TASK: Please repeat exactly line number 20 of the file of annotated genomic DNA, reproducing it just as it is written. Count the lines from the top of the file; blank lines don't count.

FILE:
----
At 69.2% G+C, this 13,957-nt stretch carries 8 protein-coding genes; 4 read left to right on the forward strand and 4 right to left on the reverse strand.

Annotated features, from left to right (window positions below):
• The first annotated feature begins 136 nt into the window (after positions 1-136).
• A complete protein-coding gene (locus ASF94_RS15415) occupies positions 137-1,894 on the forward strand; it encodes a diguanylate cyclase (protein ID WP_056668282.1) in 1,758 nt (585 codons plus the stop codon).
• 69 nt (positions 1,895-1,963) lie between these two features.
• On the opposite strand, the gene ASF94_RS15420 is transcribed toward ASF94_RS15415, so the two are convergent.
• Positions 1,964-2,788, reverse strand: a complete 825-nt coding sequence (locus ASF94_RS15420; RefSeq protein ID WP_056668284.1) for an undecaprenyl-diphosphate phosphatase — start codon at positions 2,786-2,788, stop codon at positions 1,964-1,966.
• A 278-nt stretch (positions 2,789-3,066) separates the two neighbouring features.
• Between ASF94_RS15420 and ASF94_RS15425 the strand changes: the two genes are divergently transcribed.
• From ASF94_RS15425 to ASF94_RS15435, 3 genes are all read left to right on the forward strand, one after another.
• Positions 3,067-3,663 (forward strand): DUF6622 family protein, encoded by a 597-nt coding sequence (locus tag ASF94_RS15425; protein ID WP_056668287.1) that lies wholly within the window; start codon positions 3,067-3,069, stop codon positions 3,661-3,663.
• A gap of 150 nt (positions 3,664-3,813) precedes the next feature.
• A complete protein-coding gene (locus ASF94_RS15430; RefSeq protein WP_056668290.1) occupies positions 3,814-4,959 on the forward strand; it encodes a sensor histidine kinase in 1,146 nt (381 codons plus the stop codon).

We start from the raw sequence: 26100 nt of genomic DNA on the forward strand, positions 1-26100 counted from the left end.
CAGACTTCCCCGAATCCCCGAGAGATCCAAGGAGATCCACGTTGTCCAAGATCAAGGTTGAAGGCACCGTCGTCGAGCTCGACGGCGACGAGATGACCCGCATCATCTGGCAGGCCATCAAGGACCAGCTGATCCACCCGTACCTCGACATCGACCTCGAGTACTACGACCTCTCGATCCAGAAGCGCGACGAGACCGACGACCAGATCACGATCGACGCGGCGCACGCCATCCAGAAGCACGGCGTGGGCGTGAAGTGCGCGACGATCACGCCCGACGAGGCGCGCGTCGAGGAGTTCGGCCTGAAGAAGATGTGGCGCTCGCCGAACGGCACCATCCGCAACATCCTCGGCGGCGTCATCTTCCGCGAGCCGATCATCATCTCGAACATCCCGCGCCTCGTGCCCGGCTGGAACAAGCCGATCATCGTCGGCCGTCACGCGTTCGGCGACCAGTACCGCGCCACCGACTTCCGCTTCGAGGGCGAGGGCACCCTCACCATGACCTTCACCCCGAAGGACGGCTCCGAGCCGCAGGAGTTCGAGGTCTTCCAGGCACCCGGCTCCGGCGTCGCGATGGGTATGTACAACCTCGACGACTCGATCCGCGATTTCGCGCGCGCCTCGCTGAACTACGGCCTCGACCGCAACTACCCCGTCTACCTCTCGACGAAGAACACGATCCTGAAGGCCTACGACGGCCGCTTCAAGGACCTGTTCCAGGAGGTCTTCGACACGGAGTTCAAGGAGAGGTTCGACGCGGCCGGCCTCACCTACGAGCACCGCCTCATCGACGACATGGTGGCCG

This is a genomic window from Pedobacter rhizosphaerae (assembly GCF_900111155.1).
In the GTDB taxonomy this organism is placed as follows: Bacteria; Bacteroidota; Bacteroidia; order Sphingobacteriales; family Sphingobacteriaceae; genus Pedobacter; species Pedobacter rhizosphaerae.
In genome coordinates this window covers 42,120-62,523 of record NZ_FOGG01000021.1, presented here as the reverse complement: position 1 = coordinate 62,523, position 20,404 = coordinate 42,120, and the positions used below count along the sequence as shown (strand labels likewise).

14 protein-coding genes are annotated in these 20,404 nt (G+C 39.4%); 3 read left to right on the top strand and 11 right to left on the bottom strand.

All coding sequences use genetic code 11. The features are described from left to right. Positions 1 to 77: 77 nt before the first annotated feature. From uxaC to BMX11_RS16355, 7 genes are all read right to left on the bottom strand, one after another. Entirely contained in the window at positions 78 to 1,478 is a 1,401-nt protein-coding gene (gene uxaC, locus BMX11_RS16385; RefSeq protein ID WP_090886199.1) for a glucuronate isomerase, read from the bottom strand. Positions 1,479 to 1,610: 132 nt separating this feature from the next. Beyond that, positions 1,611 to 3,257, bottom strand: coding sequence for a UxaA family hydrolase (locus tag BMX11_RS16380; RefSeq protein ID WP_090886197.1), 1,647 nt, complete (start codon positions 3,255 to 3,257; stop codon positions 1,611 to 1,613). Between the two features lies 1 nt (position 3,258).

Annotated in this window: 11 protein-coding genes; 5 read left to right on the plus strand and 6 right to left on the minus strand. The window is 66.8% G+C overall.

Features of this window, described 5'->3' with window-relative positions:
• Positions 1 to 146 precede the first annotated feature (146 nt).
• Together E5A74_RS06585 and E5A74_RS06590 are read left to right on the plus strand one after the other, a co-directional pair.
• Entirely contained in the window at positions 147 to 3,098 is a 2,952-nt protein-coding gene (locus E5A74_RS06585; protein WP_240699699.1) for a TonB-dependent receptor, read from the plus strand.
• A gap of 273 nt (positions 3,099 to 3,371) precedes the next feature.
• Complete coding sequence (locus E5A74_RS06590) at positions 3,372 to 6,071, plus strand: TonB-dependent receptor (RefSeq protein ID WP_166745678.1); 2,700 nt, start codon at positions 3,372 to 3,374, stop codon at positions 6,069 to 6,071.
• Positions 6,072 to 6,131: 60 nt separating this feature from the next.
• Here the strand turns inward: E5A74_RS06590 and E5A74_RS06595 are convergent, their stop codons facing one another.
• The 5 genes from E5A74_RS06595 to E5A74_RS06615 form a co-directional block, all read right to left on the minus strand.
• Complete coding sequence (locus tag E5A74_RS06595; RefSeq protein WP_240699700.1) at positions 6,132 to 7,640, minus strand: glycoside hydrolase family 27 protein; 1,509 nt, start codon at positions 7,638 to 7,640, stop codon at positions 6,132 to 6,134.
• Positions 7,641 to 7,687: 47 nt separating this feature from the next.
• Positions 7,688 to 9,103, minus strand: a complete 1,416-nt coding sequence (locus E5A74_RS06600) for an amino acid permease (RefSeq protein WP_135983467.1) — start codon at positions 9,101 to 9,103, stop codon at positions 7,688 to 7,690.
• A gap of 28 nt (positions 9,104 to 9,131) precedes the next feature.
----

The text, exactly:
All coding sequences use genetic code 11. The features are described from left to right. Positions 1 to 77: 77 nt before the first annotated feature. From uxaC to BMX11_RS16355, 7 genes are all read right to left on the bottom strand, one after another. Entirely contained in the window at positions 78 to 1,478 is a 1,401-nt protein-coding gene (gene uxaC, locus BMX11_RS16385; RefSeq protein ID WP_090886199.1) for a glucuronate isomerase, read from the bottom strand. Positions 1,479 to 1,610: 132 nt separating this feature from the next. Beyond that, positions 1,611 to 3,257, bottom strand: coding sequence for a UxaA family hydrolase (locus tag BMX11_RS16380; RefSeq protein ID WP_090886197.1), 1,647 nt, complete (start codon positions 3,255 to 3,257; stop codon positions 1,611 to 1,613). Between the two features lies 1 nt (position 3,258).